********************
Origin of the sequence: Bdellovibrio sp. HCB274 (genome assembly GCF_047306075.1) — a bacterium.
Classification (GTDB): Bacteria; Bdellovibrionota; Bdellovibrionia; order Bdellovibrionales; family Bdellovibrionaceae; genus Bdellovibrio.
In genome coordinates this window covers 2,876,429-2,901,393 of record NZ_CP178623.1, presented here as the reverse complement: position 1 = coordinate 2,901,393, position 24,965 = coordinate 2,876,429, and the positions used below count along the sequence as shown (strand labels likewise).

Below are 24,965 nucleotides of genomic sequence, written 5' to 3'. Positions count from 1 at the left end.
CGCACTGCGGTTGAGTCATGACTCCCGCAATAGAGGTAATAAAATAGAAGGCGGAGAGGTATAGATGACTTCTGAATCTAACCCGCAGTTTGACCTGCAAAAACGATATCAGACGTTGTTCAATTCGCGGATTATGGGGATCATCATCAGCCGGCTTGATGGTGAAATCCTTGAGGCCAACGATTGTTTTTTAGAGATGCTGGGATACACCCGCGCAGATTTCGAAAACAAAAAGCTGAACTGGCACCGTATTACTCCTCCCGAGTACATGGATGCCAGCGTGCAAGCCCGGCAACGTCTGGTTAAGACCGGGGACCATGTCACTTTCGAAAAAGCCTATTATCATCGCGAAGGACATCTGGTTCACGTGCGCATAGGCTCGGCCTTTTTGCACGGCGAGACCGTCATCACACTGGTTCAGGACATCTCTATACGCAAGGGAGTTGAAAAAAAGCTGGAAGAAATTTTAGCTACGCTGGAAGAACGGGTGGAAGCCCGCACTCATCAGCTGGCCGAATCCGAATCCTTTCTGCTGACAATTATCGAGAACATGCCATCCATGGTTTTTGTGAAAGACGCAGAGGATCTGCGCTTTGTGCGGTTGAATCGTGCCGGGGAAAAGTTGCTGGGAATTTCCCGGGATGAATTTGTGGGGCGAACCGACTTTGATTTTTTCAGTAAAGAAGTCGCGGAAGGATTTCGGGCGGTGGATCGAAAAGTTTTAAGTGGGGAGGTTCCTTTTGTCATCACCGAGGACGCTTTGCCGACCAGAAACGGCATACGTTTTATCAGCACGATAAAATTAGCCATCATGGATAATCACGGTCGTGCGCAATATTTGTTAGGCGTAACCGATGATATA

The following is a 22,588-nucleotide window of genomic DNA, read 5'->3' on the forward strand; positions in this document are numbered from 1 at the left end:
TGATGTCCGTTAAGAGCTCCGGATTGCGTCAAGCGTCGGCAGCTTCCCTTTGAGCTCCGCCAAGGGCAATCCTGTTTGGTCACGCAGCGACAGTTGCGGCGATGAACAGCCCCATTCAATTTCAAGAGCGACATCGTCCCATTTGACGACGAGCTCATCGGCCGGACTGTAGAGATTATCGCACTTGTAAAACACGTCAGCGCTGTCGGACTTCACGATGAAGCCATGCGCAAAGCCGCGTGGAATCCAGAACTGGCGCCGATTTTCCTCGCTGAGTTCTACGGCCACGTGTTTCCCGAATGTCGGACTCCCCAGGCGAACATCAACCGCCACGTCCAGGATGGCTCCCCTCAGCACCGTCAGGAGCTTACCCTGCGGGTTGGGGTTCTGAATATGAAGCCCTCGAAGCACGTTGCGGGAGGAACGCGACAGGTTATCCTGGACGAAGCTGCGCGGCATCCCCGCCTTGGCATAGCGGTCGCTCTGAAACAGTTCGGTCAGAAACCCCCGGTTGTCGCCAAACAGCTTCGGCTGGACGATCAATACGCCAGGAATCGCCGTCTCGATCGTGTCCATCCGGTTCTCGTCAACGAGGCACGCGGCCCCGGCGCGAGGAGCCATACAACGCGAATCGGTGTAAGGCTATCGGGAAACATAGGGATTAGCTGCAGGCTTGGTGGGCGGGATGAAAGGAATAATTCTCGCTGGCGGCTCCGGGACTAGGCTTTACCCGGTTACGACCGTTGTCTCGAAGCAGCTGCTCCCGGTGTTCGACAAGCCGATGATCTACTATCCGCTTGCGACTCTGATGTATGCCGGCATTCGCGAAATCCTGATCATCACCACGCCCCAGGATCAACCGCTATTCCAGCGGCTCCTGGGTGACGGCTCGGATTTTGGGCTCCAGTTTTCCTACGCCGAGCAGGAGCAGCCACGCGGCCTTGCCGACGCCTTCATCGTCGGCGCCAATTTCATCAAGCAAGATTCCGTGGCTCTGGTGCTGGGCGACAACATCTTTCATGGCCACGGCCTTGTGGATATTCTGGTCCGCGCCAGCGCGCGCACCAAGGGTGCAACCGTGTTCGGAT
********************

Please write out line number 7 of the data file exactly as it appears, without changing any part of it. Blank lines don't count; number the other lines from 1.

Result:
TGATGTCCGTTAAGAGCTCCGGATTGCGTCAAGCGTCGGCAGCTTCCCTTTGAGCTCCGCCAAGGGCAATCCTGTTTGGTCACGCAGCGACAGTTGCGGCGATGAACAGCCCCATTCAATTTCAAGAGCGACATCGTCCCATTTGACGACGAGCTCATCGGCCGGACTGTAGAGATTATCGCACTTGTAAAACACGTCAGCGCTGTCGGACTTCACGATGAAGCCATGCGCAAAGCCGCGTGGAATCCAGAACTGGCGCCGATTTTCCTCGCTGAGTTCTACGGCCACGTGTTTCCCGAATGTCGGACTCCCCAGGCGAACATCAACCGCCACGTCCAGGATGGCTCCCCTCAGCACCGTCAGGAGCTTACCCTGCGGGTTGGGGTTCTGAATATGAAGCCCTCGAAGCACGTTGCGGGAGGAACGCGACAGGTTATCCTGGACGAAGCTGCGCGGCATCCCCGCCTTGGCATAGCGGTCGCTCTGAAACAGTTCGGTCAGAAACCCCCGGTTGTCGCCAAACAGCTTCGGCTGGACGATCAATACGCCAGGAATCGCCGTCTCGATCGTGTCCATCCGGTTCTCGTCAACGAGGCACGCGGCCCCGGCGCGAGGAGCCATACAACGCGAATCGGTGTAAGGCTATCGGGAAACATAGGGATTAGCTGCAGGCTTGGTGGGCGGGATGAAAGGAATAATTCTCGCTGGCGGCTCCGGGACTAGGCTTTACCCGGTTACGACCGTTGTCTCGAAGCAGCTGCTCCCGGTGTTCGACAAGCCGATGATCTACTATCCGCTTGCGACTCTGATGTATGCCGGCATTCGCGAAATCCTGATCATCACCACGCCCCAGGATCAACCGCTATTCCAGCGGCTCCTGGGTGACGGCTCGGATTTTGGGCTCCAGTTTTCCTACGCCGAGCAGGAGCAGCCACGCGGCCTTGCCGACGCCTTCATCGTCGGCGCCAATTTCATCAAGCAAGATTCCGTGGCTCTGGTGCTGGGCGACAACATCTTTCATGGCCACGGCCTTGTGGATATTCTGGTCCGCGCCAGCGCGCGCACCAAGGGTGCAACCGTGTTCGGAT